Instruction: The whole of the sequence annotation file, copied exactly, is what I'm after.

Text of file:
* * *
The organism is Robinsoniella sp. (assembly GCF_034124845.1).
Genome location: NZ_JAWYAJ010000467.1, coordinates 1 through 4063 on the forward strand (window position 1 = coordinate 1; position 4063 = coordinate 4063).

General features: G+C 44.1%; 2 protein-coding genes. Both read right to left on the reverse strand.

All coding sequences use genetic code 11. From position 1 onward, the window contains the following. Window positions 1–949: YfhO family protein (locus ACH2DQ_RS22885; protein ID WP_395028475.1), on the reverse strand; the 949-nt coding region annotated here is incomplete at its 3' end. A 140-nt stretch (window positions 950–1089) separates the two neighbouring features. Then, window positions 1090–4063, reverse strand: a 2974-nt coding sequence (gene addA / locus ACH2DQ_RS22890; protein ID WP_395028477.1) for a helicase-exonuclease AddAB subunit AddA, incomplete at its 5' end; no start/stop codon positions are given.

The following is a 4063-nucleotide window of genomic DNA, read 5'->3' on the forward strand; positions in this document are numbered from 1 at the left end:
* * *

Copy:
The organism is Robinsoniella sp. (assembly GCF_034124845.1).
Genome location: NZ_JAWYAJ010000467.1, coordinates 1 through 4063 on the forward strand (window position 1 = coordinate 1; position 4063 = coordinate 4063).

General features: G+C 44.1%; 2 protein-coding genes. Both read right to left on the reverse strand.

All coding sequences use genetic code 11. From position 1 onward, the window contains the following. Window positions 1–949: YfhO family protein (locus ACH2DQ_RS22885; protein ID WP_395028475.1), on the reverse strand; the 949-nt coding region annotated here is incomplete at its 3' end. A 140-nt stretch (window positions 950–1089) separates the two neighbouring features. Then, window positions 1090–4063, reverse strand: a 2974-nt coding sequence (gene addA / locus ACH2DQ_RS22890; protein ID WP_395028477.1) for a helicase-exonuclease AddAB subunit AddA, incomplete at its 5' end; no start/stop codon positions are given.

The following is a 4063-nucleotide window of genomic DNA, read 5'->3' on the forward strand; positions in this document are numbered from 1 at the left end: